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Title

Chicken-head Ewer: Gallery Label - Current

Author

Minneapolis Institute of Arts

Date

2007-07-17

Institution Minneapolis Institute of Arts
Inspired by Southern dynasties period (420-589) ceramics, northern green ware developed throughout the Northern Ch'i (550-577) and succeeding Sui dynasties (589-618). This magnificent chicken-headed ewer, for instance, with its dragon decor handles has its roots in the smaller chicken-head ewers of Eastern Chin (317-420). Northern Ch'i dynasty versions will generally have a taller, more slender body however and the simple bridge-shaped loop handle of the earlier style is replaced by a "double-section" annular loop handle. In contrast to the exaggerated dragon heads at the top of the handles, the chicken-head becomes smaller until by the high T'ang period (ca. 750) the chicken head disappears altogether and is replaced by a ewer with a short, cylindrical spout on the shoulder. From that time onward, vessels with bird head decor tended to feature more exotic creatures like pheasants, peacocks, and most frequently, the phoenix. Notable for its size, this vessel probably made in Hupeh or Shensi province is an outstanding example of the type.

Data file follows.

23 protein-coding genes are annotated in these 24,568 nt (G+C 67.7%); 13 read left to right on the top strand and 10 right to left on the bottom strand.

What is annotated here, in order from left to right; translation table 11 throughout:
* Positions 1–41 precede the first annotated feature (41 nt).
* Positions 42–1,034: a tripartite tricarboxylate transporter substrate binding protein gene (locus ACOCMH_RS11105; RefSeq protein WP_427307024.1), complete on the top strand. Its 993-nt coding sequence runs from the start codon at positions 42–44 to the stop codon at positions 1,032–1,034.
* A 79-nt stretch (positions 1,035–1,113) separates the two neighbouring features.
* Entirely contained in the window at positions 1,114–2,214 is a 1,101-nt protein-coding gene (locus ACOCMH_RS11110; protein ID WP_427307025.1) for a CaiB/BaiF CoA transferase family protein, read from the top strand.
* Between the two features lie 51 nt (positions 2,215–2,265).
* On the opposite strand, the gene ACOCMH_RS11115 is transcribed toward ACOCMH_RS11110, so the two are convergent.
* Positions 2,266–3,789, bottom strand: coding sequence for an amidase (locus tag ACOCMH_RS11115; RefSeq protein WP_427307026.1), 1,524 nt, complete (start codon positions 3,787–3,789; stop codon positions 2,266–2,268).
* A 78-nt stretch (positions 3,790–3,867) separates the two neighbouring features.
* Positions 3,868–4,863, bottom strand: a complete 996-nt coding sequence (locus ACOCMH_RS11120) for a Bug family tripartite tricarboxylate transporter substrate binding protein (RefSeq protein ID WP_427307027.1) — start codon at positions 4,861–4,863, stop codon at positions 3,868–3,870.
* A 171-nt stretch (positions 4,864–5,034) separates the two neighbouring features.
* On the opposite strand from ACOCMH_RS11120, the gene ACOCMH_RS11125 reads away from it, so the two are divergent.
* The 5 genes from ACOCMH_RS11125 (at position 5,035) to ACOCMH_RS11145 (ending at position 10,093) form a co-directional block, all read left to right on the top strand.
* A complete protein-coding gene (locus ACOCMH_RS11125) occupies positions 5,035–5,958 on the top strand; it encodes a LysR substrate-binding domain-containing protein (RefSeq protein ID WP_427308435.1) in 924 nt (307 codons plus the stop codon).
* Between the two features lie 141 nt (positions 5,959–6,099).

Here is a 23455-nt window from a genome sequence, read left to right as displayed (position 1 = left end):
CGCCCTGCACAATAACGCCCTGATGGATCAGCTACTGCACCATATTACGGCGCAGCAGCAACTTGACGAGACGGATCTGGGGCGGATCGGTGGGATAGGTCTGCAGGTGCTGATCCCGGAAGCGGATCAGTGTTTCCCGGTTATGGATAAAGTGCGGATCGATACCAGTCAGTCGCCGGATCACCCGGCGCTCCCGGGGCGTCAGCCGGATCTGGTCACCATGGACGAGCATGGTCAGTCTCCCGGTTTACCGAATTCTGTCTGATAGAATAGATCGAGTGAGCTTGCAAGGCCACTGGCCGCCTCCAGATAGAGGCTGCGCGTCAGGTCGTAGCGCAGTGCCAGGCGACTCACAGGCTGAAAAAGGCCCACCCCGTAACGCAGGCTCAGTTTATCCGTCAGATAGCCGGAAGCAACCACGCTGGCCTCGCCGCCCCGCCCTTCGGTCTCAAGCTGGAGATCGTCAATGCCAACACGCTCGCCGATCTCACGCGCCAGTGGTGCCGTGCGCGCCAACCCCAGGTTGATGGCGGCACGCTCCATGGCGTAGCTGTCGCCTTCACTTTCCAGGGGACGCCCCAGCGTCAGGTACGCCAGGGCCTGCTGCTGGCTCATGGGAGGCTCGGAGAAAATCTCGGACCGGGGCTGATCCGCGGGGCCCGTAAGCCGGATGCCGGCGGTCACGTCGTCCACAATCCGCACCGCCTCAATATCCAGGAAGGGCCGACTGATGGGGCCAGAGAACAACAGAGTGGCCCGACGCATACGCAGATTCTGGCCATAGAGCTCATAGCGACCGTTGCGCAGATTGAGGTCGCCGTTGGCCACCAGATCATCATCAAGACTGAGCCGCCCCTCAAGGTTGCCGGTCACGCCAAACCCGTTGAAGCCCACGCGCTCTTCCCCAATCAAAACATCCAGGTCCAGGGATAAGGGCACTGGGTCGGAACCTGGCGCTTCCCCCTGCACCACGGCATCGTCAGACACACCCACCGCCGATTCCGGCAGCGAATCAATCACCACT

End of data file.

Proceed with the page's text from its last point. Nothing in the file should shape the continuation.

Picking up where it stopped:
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Type: Commentary, Gallery Label - Current
Source: Minneapolis Institute of Arts
Rights: Copyright Minneapolis Institute of Arts
Added to Site: November 21, 2009